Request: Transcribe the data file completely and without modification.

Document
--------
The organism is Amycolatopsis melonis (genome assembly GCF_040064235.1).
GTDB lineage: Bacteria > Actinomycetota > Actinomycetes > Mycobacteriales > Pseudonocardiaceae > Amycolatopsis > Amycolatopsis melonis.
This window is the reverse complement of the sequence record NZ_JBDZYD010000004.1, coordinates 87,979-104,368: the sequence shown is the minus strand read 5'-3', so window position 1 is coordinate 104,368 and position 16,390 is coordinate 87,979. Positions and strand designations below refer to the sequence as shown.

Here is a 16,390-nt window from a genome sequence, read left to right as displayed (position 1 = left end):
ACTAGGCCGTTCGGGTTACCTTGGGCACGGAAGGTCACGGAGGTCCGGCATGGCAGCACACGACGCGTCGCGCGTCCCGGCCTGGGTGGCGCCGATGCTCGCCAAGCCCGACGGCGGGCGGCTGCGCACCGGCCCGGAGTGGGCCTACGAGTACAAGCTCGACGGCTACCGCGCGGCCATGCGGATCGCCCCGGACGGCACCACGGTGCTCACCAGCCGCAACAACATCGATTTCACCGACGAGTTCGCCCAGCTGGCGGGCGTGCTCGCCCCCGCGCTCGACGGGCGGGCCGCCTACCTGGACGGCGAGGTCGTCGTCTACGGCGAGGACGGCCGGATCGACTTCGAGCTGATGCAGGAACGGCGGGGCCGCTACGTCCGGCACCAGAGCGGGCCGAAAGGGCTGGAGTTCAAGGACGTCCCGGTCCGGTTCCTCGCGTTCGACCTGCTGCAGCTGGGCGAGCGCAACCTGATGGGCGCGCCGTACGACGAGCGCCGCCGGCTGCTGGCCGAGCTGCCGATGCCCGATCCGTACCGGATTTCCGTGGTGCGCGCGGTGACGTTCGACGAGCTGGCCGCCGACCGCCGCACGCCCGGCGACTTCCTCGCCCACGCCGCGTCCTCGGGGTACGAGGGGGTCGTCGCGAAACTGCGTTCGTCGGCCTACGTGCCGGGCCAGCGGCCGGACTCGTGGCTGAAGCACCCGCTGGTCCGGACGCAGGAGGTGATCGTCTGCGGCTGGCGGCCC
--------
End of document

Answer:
The organism is Amycolatopsis melonis (genome assembly GCF_040064235.1).
GTDB lineage: Bacteria > Actinomycetota > Actinomycetes > Mycobacteriales > Pseudonocardiaceae > Amycolatopsis > Amycolatopsis melonis.
This window is the reverse complement of the sequence record NZ_JBDZYD010000004.1, coordinates 87,979-104,368: the sequence shown is the minus strand read 5'-3', so window position 1 is coordinate 104,368 and position 16,390 is coordinate 87,979. Positions and strand designations below refer to the sequence as shown.

Here is a 16,390-nt window from a genome sequence, read left to right as displayed (position 1 = left end):
ACTAGGCCGTTCGGGTTACCTTGGGCACGGAAGGTCACGGAGGTCCGGCATGGCAGCACACGACGCGTCGCGCGTCCCGGCCTGGGTGGCGCCGATGCTCGCCAAGCCCGACGGCGGGCGGCTGCGCACCGGCCCGGAGTGGGCCTACGAGTACAAGCTCGACGGCTACCGCGCGGCCATGCGGATCGCCCCGGACGGCACCACGGTGCTCACCAGCCGCAACAACATCGATTTCACCGACGAGTTCGCCCAGCTGGCGGGCGTGCTCGCCCCCGCGCTCGACGGGCGGGCCGCCTACCTGGACGGCGAGGTCGTCGTCTACGGCGAGGACGGCCGGATCGACTTCGAGCTGATGCAGGAACGGCGGGGCCGCTACGTCCGGCACCAGAGCGGGCCGAAAGGGCTGGAGTTCAAGGACGTCCCGGTCCGGTTCCTCGCGTTCGACCTGCTGCAGCTGGGCGAGCGCAACCTGATGGGCGCGCCGTACGACGAGCGCCGCCGGCTGCTGGCCGAGCTGCCGATGCCCGATCCGTACCGGATTTCCGTGGTGCGCGCGGTGACGTTCGACGAGCTGGCCGCCGACCGCCGCACGCCCGGCGACTTCCTCGCCCACGCCGCGTCCTCGGGGTACGAGGGGGTCGTCGCGAAACTGCGTTCGTCGGCCTACGTGCCGGGCCAGCGGCCGGACTCGTGGCTGAAGCACCCGCTGGTCCGGACGCAGGAGGTGATCGTCTGCGGCTGGCGGCCC